This study takes the role of food preference in food insecurity analysis seriously. Guided by feminist political ecology, I do so by underscoring bodily relationships to tuo zaafi a cereal based porridge upheld as a culturally important meal across semi-arid West Africa. Drawing from 12 months of mixed methods fieldwork in Upper West Ghana, I look at perceptions of this salient meal as well as rates of consumption of it to uncover how food preference features in food insecurity. I use the refrain routinely evoked by my interlocutors during the height of the food insecure season—“Every day it’s tuo zaafi” as an anchoring datum point, an affectively effective statement. In this examination, I argue that when effectively acknowledged and assessed, food preference is a facet of food security that helps to not only identify hunger, but also articulate the experience with it. This articulation is important because it provides a necessarily broader perspective on the relationship between culture, food and health that challenge neo-liberal hued solutions to hunger.
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Though more recent definitions exist, this 1996 definition remains a foundation for future iterations: “Food security, at the individual, household, national, regional and global levels [is achieved] when all people, at all times, have physical and economic access to sufficient, safe and nutrition food to meet their dietary needs and food preferences for an active and healthy life.” (Pottier 1999, p. 13).
After my team and I orally relayed intent and purpose of the study, all study participants orally consented to participate.
Responses to formal questioning in May 2014 about why certain foods are favorites.
In this interviewing technique, women I asked women to relay what kind of TZ they would prepare if they wanted to make a social impression and what kind of TZ they would prepare if they wanted sense of bodily satisfaction.
The manifestation of prestige within the preparer, rather than only within the consumer is the objective. My teammates insisted on preparing this most prestigious variety of TZ for my family when they visited Ghana, even though they were aware that my family had no familiarity with TZ as a meal and did not know that the light and fluffy TZ served was necessarily highly esteemed.
Here, bodily satisfaction refers to how people relate to the way the food sits in and is processed by the body. The interest in this question is in terms of immediate sense of satiation rather than long-term perceptions of health.
To account for the gap between January and March in this dietary recall surveying, I rely on knowledge of the economic context to suggest that in these 3 months, levels of food insecurity are likely on the rise (as are TZ meals) given that produce from the harvests in September are already starting to dwindle (Ham 2016).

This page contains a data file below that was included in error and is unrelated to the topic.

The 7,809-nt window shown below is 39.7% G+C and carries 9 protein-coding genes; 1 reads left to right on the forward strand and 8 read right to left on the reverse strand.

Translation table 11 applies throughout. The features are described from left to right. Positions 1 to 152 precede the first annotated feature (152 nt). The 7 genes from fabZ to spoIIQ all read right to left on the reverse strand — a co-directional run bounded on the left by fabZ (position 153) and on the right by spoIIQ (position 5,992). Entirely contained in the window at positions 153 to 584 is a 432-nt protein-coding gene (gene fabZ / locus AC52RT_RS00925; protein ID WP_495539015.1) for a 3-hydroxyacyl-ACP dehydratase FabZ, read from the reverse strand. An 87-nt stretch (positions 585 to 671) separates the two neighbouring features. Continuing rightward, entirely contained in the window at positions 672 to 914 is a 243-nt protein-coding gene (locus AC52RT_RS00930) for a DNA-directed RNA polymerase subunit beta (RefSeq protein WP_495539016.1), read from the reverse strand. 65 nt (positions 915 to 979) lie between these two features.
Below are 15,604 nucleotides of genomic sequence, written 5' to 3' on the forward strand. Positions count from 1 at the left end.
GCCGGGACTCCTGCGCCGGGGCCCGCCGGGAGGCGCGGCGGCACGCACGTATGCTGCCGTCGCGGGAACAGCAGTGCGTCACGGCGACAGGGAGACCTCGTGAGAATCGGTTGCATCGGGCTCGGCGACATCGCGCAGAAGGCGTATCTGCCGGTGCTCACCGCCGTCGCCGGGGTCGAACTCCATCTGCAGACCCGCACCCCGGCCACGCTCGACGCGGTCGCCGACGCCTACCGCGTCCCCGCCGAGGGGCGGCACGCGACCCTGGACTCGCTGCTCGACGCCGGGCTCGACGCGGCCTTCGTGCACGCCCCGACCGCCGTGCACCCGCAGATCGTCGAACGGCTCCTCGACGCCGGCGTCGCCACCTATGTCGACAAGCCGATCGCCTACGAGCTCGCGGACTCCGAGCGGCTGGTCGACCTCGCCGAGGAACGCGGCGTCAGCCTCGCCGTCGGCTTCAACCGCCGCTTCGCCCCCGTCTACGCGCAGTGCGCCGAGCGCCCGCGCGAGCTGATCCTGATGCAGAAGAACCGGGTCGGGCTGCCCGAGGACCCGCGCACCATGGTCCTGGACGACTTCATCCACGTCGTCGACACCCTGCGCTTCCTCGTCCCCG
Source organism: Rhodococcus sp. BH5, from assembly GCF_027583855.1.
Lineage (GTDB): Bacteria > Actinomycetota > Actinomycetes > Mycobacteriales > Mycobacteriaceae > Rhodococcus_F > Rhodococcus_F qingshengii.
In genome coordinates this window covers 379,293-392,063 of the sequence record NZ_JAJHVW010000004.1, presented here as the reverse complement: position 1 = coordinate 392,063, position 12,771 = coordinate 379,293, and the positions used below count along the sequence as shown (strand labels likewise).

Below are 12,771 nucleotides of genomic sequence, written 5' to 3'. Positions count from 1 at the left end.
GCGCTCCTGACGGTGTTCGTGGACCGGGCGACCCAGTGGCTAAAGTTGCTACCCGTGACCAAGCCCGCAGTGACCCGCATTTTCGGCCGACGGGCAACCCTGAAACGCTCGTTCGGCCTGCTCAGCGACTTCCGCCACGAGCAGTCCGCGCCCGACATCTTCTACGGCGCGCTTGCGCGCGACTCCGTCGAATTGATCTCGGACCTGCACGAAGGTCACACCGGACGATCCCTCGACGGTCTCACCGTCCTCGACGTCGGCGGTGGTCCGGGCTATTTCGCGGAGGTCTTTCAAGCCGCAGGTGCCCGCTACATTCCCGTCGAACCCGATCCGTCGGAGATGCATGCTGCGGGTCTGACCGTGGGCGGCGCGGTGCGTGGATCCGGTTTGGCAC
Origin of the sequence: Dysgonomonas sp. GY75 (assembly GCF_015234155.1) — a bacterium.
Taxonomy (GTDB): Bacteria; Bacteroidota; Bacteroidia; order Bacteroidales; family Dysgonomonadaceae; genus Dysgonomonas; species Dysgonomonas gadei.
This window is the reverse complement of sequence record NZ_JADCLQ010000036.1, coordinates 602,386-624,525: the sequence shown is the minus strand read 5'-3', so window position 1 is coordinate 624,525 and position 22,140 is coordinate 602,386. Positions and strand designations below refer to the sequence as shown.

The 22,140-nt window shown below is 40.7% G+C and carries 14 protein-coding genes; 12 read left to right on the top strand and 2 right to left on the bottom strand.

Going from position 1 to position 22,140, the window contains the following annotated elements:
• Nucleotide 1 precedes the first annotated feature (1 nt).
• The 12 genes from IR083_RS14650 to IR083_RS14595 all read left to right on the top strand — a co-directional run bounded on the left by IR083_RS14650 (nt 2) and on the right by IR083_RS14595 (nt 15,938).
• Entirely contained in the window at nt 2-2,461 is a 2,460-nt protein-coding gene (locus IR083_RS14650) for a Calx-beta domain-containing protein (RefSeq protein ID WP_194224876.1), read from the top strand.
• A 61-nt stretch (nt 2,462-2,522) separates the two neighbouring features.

This is an experience similar to that relayed by Finnis (2008) in their research on diet and dietary change in India.
Feed the Future, designed and implemented by the USAID is one such intervention and one parallels the objectives of the even larger initiative by the G8, The New Alliance for Food Security and Nutrition. The underlying mechanisms of Feed the Future entail the scaling up of the production of maize, rice and soy in northern Ghana through public–private partnerships that support the development of these commodity chains.
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This research (University of Georgia IRB 00000143) was supported by the Womens Empowerment in Agriculture Index Fellowship administered by the International Food Policy Research Institute; a U.S. Borlaug Fellows Graduate Research Grant (#1021RR104338); and a Lemelson Pre-Dissertation Award from the Society for Psychological Anthropology. The author extends appreciation to the communities that hosted this research, her teammates in data collection, as well as to Kristin VanderMolen for comments on an earlier draft. Substantial feedback from three anonymous reviewers has been quite helpful for sharpening the thinking that shapes these results into a collectively telling story
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Ham, J.R. “Every day it’s tuo zaafi”: considering food preference in a food insecure region of Ghana. Agric Hum Values 37, 907–917 (2020). https://doi.org/10.1007/s10460-020-10027-7
- Food insecurity
- Food preference
- Tuo zaafi
- Upper West Ghana
- Feminist political ecology